So when it came to household stuff like cleaning or fixing the dryer she had to figure it out. I learned a lot through watching her. Things that I take for grant today, like knowing how to light the pilot on the stove or insulate the windows for winter, that a lot of my friends are clueless about.
For years I’ve attributed these skills & knowledge/ to my time at Home Depot. Sure I learned stuff there but that’s not where I learned the drive to fix. To figure it out because no one else will, and to do so alone because there’s no other option.
Today I hung a clothesline. I’d tried last weekend with my boyfriend but was missing a piece. I had everything ready to go but kept putting it off, waiting for someone else to be around just in case.
Would it have been easier with help? No doubt. Was it impossible to do alone? No, it just required a bit more creativity (and patience…I damn near tore the whole thing down out of frustration more than once)
Ultimately situations like this remind me that I am capable of doing things independently even if I’d rather not. So yeah, thanks mom.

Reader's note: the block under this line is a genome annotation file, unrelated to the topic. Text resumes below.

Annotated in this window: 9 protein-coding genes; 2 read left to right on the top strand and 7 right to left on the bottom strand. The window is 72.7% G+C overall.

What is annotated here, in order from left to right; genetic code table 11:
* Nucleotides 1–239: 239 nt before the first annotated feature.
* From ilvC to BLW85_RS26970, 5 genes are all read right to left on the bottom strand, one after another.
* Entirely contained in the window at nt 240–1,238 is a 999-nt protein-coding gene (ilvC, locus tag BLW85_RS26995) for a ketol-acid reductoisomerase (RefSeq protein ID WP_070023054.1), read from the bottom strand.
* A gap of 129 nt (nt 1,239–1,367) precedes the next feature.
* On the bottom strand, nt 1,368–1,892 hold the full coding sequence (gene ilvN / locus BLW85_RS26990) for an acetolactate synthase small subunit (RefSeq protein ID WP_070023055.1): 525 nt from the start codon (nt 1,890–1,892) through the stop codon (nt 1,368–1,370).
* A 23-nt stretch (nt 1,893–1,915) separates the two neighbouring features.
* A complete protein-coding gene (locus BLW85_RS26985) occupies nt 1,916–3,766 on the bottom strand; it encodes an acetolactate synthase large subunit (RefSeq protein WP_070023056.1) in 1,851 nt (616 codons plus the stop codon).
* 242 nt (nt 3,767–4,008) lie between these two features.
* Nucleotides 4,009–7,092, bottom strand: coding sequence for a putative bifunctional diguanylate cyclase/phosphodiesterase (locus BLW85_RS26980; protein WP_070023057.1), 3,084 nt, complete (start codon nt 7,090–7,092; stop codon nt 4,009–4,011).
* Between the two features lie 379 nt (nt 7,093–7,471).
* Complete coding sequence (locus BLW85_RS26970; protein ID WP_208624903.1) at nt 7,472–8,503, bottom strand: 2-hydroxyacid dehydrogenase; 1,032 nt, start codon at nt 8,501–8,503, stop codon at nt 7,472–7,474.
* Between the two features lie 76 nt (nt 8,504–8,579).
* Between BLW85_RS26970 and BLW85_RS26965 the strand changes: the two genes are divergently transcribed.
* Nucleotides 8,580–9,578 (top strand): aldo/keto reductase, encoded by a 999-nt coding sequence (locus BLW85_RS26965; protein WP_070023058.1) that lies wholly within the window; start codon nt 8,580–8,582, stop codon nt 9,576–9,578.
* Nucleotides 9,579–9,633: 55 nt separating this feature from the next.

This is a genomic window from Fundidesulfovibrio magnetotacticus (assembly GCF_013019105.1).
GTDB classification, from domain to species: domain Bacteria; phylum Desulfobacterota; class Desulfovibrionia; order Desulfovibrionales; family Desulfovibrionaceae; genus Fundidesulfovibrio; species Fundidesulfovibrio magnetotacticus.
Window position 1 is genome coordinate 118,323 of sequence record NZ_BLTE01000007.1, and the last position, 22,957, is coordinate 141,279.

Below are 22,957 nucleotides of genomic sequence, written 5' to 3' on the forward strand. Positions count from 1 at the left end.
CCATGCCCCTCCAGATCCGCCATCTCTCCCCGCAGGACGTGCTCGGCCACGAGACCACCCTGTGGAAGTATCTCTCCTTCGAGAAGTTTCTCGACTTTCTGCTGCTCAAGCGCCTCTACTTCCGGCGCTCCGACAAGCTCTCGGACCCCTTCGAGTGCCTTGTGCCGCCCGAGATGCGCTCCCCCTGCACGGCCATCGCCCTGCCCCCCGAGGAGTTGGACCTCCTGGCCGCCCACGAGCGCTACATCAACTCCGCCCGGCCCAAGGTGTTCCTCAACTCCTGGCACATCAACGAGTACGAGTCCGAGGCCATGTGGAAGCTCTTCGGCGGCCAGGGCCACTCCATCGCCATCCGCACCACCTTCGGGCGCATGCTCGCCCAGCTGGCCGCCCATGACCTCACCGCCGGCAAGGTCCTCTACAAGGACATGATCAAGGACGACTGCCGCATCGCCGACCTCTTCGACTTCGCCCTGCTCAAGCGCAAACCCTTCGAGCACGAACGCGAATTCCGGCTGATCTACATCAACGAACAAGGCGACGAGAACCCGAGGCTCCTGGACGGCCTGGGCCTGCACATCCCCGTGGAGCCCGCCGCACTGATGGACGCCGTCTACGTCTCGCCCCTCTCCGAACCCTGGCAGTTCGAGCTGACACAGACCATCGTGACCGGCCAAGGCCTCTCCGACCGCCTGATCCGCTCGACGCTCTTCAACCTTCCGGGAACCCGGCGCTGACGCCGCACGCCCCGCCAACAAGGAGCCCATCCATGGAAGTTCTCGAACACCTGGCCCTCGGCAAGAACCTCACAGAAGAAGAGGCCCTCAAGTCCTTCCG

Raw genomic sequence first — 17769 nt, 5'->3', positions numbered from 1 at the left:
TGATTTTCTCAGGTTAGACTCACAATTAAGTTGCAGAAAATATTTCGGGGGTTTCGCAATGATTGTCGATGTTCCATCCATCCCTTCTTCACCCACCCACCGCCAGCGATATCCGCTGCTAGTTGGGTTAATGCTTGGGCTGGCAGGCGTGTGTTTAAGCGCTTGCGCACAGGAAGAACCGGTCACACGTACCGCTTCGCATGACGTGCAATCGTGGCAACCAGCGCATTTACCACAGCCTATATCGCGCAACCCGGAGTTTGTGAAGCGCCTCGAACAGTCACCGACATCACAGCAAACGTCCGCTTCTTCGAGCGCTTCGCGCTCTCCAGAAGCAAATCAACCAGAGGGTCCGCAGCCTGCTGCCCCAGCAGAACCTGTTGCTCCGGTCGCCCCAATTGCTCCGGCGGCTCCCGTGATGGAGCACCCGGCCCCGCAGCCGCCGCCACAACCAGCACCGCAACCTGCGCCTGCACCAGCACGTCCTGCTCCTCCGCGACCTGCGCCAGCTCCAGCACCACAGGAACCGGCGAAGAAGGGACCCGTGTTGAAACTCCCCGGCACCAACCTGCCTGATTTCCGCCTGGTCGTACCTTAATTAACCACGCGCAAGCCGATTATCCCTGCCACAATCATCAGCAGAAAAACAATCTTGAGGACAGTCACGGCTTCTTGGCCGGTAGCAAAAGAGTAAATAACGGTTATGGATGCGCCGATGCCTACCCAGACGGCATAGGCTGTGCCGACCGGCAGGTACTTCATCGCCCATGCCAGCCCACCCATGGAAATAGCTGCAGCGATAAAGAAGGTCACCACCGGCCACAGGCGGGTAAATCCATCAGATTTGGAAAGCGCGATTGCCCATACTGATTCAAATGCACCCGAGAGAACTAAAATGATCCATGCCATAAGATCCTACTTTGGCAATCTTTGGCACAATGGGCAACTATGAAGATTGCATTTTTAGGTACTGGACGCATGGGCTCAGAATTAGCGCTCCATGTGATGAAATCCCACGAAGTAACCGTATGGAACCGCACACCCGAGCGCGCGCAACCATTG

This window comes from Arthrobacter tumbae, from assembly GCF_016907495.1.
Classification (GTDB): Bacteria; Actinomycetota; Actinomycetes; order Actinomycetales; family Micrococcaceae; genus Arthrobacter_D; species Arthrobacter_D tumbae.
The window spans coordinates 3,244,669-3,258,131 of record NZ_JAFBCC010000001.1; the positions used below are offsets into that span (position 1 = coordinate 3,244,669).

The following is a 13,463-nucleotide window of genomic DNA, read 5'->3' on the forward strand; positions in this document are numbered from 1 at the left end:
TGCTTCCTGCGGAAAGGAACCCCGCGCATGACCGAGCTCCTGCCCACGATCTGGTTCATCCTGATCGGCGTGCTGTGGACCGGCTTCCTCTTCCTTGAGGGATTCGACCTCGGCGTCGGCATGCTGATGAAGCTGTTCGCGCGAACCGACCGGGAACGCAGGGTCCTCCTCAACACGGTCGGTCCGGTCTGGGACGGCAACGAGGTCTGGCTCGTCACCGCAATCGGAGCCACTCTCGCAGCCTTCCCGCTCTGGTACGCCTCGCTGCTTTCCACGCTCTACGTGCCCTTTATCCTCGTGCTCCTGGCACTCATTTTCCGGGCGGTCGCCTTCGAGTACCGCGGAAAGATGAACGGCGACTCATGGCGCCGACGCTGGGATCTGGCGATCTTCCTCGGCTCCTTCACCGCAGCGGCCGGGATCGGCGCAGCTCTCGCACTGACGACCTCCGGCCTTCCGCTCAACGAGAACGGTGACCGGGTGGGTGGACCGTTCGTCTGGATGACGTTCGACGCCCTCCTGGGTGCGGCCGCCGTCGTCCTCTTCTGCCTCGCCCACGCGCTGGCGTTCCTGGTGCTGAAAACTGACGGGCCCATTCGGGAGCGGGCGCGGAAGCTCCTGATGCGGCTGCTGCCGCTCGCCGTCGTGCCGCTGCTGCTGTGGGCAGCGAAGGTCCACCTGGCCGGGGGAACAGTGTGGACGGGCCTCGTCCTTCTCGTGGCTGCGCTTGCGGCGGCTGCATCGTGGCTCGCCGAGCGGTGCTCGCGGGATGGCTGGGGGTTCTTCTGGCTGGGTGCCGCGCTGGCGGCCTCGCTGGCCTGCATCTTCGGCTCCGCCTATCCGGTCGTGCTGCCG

Death season is upon me, while I suppose it’s technically season 2 I didn’t know season 1 was coming so…
Here we are. One year ago I was reeling from my moms unexpected suicide while trying desperately to cling to hope that my dad would survive.
It was a shitty time to say the least. However I can’t say this moment is much better; over the past year I’ve had family disown me & lost a job. Granted that job generally made me miserable, I miss my students.
I miss having an obligation, where someone would notice if I’m not around. where I was held account for my time.
Truthfully I’ve spent most of the past year in Disbelief (dissociation?) that they’re truly gone. I go from numb to paralyzed and back again daily. Some days the realness of it all is so intense I get sick, retching from anxiety like when I was a kid and had to sleep away from home.
August 29th will mark the end of this first (or second?) Death Season, between now & then let’s try to memento mori. Live this life remembering death will come to us all.
◦ Go back in the store and buy shit you don’t need to distract yourself
◦ Spend too long trying to find a valid reason to do thing 1
◦ Instead decide to go inside use the bathroom and/or splash your face with water
◦ Pace awkwardly around your car because standing is even more awkward
◦ Mentally list everyone you can think of in the vicinity, as well as the probability they’re around and will keep you company
◦ maybe call one
◦ Feel a bit silly about the call (of you got that far).